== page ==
Whispers of Solace: My Journey as an Abortion Doula

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Post by Claudia Sofía Rivera Barbeito
2024 Building Trust Essay Contest Winner

I rearranged the consult documents on my desk for the hundredth time as I waited for a call from an unknown number. When it rang, I took a deep breath and answered, greeting my first consult as an abortion doula. We were both nervous to be speaking to one another, yet in our vulnerability we found solace. I was a 21-year-old medical student, and she was a 40-year-old single mother of two facing an impossible decision. 

I could sense her fear from the very beginning. Her current pregnancy was unplanned, and although unexpected, she decided to carry it to term because she couldn’t bear the idea of a termination. Yet, on her fourth prenatal visit she was informed of a genetic defect that would result in the demise of her fetus. After countless doctor visits in search of a second opinion and enduring isolating sly remarks of some family members, she reached out to our team of doulas.

At its core, the role of an abortion doula is to offer support in a way that honors a patient’s experience and preserves their dignity. I have had the privilege of working in the field of reproductive health, which has allowed me to understand what an abortion implies. Nevertheless, I know that is not the experience for most Puerto Rican women. Therefore, ensuring a safe space for her to entrust in me what is surely one of her most difficult life experiences demanded insurmountable sensitivity, patience, and comprehension. 

Establishing a rapport with patients is difficult, and having to do this over the phone during a pandemic made it even harder. To me, an abortion offers security, control, and freedom but to her the concept of abortion was riddled with shame and fear. Most of these negative emotions stem from the secrecy that surrounds reproductive health and the lack of agency she has had over her own body throughout her life. 

So, as a means of preserving her autonomy during our conversation I adopted the language she used to describe her situation. Throughout our calls we spoke about the “baby” instead of a “fetus” and a “procedure” or “God’s will” instead of an “abortion” or “termination.” This simple adjustment to my selection of words created a space for her to share her experience without tainting it with my personal beliefs.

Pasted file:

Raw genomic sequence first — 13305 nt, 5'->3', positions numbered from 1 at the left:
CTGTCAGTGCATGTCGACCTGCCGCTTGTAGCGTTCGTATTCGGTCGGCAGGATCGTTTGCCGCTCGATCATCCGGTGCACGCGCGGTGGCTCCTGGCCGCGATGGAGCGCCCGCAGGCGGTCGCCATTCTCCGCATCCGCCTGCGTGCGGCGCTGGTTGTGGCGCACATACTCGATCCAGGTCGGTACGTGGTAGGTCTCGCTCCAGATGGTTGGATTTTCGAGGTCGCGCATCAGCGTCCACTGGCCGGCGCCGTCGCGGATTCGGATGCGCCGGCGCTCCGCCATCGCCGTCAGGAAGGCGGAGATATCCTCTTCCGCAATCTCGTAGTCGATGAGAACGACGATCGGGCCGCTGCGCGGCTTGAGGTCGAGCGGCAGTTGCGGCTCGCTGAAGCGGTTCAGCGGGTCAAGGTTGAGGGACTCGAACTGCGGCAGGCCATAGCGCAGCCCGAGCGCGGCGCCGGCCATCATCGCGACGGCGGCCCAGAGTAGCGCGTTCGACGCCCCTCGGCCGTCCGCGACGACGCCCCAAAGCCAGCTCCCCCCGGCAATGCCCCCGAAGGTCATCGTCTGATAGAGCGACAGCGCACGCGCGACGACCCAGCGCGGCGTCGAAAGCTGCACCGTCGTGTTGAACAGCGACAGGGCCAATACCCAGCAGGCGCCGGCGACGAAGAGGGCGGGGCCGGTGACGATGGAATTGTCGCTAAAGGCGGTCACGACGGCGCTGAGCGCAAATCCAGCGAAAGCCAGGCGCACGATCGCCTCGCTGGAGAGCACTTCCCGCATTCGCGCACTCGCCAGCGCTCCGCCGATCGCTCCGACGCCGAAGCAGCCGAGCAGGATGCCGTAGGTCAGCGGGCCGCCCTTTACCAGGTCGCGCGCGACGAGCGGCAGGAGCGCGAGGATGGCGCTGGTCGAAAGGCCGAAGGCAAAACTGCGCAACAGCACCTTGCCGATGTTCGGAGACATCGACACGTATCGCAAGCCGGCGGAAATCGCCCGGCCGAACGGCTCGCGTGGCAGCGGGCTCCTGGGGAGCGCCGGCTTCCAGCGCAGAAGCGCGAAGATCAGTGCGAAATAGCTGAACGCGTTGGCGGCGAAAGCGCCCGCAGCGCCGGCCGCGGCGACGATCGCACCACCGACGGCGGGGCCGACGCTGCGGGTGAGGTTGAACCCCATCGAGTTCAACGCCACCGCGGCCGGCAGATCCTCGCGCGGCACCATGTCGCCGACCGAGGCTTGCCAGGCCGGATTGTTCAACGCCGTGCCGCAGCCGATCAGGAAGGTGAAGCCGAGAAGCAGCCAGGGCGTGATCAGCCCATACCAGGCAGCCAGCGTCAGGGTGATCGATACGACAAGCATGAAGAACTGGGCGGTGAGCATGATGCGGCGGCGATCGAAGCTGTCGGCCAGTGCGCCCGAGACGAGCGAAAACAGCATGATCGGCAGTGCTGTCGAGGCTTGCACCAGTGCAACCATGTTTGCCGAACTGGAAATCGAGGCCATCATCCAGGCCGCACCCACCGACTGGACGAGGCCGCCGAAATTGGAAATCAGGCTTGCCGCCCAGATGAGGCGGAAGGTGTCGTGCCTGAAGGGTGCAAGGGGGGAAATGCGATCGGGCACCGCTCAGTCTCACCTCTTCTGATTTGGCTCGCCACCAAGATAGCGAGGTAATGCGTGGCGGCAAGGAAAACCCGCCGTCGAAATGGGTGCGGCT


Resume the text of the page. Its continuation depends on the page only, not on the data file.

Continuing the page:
Forty-five minutes into the phone call I knew we had transcended past the trepidation of our initial greeting when she asked if she could read me a poem she wrote after her last doctor’s appointment. What followed was proof of the power of thoughtful listening. After her reading I confessed that I also write poetry and so we spent the last fifteen minutes of our call sharing our poems with one another. It is not often that we get to witness the sheer vulnerability of another human being, yet if we are willing to learn and be receptive to the experiences of others, we find ourselves able to achieve extraordinary connections.

It is difficult to overcome the stigmatization and misinformation that holds reproductive and sexual health care hostage. For this reason, cultivating a multifaceted approach that is founded on a genuine selfless interest for our patient’s wellbeing can make a difference in every interaction. I’m grateful for the opportunity of being a doula, as it has given me the chance to deconstruct the barriers people face when seeking such health care services and improving the ways in which I can connect with others to provide excellent care to those that need it most.

Claudia Sofía Rivera Barbeito is a third-year medical student at the University of Puerto Rico School of Medicine. Her interests include reproductive justice, maternal fetal medicine, and health care policy. In her free time, she enjoys hiking, painting, taking photographs, and playing tennis.